About the Department
There is a gland that is located in front of the neck and right below the voice box, otherwise known as larynx. This gland is called the thyroid gland which is part of the endocrine system. Additionally, iodine from the bloodstream is absorbed by the thyroid glands that in turn produces thyroid hormones. The body’s metabolism is also regulated by this. The thyroid gland releases and regulates hormones that also directs other body functions such as using energy, producing heat and how the body consumes oxygen.
There are two lobes in a normal thyroid gland, one on either side of the windpipe that is joined by the isthmus, which is a narrow strip of tissue. If the thyroid gland is healthy, it is barely palpable and that means that it is even difficult to locate it by touch. If a growth begins developing in the thyroid, it appears in a lump like form in the neck. If the thyroid glands become swollen or enlarged, it is called a goitre which may be the result of the individual not having adequate access to iodine.
Thyroid cancer starts in these thyroid glands when the cells begin to mutate or transform. A tumour is formed, if the abnormal cells begin to indiscriminately multiply in the thyroid.
Women are more at risk of developing thyroid cancer at a ration of 3:1. While thyroid can may occur at any age, it is most common post crossing 30. Over time, it seems to aggressively increase in older patients significantly.
The Department of Thyroid Cancer at Fortis Hospitals, Bannerghatta Road combines top-notch patient care with cutting-edge medical technology that has been highly effective with proven results in individualised treatment alternatives for patients diagnosed with nodular and thyroid cancer. Committed towards progressively researching advanced options of diagnosing and treating thyroid cancer, Fortis Hospitals at Bannerghatta Road had a leading clinical team that offers timely, compassionate and comprehensive multidisciplinary care, covering a range of cancer services.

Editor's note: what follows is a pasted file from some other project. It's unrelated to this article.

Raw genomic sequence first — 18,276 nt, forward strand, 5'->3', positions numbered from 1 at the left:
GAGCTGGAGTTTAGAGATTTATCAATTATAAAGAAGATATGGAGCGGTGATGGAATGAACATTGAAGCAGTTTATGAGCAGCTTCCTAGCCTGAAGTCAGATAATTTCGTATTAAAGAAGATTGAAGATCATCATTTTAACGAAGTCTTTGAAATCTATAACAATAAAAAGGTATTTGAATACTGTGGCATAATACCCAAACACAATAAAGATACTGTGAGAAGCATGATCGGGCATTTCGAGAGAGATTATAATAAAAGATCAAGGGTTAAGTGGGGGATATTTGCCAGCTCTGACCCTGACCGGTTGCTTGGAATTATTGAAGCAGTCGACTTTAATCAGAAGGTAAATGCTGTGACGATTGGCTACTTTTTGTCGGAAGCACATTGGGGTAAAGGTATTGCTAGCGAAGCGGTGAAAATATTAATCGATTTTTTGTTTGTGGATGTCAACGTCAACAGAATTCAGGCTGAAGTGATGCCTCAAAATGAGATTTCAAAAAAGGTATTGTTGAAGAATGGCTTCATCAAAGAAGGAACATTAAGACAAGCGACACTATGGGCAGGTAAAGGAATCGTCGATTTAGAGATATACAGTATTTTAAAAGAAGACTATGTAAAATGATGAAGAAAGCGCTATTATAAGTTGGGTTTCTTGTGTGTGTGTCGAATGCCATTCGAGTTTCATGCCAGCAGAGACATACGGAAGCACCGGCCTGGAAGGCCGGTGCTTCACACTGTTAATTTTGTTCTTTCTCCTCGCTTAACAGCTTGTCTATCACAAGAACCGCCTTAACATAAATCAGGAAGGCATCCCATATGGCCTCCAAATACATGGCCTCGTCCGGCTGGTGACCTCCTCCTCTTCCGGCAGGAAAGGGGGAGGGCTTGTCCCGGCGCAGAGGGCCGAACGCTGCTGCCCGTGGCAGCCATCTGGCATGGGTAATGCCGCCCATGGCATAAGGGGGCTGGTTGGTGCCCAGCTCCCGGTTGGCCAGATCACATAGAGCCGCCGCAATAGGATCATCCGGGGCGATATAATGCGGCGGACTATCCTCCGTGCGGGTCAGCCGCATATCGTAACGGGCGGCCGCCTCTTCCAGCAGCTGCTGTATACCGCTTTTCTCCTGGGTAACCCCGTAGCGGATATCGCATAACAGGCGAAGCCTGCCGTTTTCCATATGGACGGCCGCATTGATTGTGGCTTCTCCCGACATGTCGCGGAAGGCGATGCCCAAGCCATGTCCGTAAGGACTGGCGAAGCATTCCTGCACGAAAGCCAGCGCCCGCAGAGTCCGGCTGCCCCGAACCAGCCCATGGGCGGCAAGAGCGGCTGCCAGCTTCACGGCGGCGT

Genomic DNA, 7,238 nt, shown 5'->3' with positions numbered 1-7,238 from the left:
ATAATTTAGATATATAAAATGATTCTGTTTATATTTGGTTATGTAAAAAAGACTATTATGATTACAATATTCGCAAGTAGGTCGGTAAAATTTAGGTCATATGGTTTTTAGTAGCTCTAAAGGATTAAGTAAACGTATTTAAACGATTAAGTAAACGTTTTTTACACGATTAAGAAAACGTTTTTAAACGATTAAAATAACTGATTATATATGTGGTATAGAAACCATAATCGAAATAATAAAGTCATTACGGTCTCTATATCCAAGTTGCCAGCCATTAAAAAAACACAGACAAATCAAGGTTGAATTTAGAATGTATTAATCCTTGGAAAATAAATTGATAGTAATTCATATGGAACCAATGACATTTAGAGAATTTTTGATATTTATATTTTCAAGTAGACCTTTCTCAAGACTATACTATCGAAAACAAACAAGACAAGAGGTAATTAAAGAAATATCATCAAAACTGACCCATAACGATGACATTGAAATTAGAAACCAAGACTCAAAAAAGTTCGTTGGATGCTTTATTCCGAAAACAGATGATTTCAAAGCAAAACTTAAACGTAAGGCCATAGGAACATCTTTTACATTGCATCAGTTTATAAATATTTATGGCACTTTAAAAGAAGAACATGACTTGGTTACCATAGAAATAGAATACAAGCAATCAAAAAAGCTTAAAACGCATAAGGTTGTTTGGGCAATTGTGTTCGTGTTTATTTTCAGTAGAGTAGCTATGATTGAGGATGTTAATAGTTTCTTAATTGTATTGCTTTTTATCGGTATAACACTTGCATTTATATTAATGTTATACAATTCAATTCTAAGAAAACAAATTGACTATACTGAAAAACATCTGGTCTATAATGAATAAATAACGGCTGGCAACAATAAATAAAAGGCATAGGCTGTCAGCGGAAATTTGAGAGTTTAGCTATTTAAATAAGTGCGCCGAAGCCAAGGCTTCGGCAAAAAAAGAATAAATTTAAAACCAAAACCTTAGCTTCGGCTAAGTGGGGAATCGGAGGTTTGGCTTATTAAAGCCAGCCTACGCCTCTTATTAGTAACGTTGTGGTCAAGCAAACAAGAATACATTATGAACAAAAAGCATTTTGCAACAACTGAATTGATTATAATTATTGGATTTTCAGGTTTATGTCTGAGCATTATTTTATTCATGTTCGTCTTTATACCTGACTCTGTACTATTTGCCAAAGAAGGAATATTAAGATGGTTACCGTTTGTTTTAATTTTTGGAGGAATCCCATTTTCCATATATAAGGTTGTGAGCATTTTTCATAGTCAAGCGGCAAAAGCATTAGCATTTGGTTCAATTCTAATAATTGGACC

Fortis Hospitals at Bannerghatta Road’s multidisciplinary Endocrine Oncology Department has developed a unique model of patient centric care. It is the only one of its kind in Bangalore that aims to transform and modernise treatment of patients diagnosed with thyroid nodules, thyroid cancer and hyperthyroidism. The Department of Thyroid Cancer has a team of renowned and established specialists in endocrinology, surgery, nuclear medicine, medical and radiation oncology, and pathology who come together in order to combine their respective fields of expertise to offer the patient the treatment and support that he or she needs to advance towards the road to recovery.
Areas of Care
If the cells in your thyroid undergoes genetic mutations, it may lead to thyroid cancer. The transformation in the cells permits them to rapidly expand and multiply in numbers. In due course of time, this exponential growth in cells makes them lose their ability to die, as is the case with normal cells. Therefore, the accumulation of these abnormal thyroid cells over a significant period of time results in a tumorous growth. The tissues nearby may be invaded by the abnormal cells which may lead to the cancer spreading throughout the body.
Thyroid cancer and its treatment and prognosis are determined by its type which may include the following:
- Papillary thyroid cancer:
This is the most common type of thyroid cancer that constitutes approximately 70% to 80% of all know types of thyroid cancers. While this type of cancer may impact at any age, it is mostly seen developing in people between the ages of 30 and 50. The follicular cells that produces and stores thyroid hormones is the starting point of papillary thyroid cancer. The growth of this type of thyroid cancer is slow and over time may penetrate in to the lymph nodes in the neck region.
- Follicular thyroid cancer:
Making up about 10% to 15% of all thyroid cancers, follicular thyroid cancer, also initiates from the follicular cells of the thyroid. People older than 50 years are mostly affected by this particular cancer type. While follicular cancer is rarer in comparison to papillary cancer, it still can spread to the lymph nodes in the neck area and is more likely to penetrate other organs in the body too, specially the lungs and the bones.
Hurthle cell cancer: This is a rare type of follicular thyroid cancer and potentially more aggressive. They too can penetrate into the lymph nodes in comparison to other sub-types of follicular thyroid cancers.
- Medullary thyroid cancer:
The C cells within the thyroid cells is where medullary thyroid cancer starts from. These C cells generate the hormone known as calcitonin. If the levels of this hormone – calcitonin, in the blood is elevated, it may possibly indicate towards an early stage of medullary thyroid cancer.
Medullary thyroid cancer may also be the result of a genetic syndrome known as multiple endocrine neoplasia type 2 (MEN2). The cancerous growth in this case has limited likeness to a normal thyroid tissue.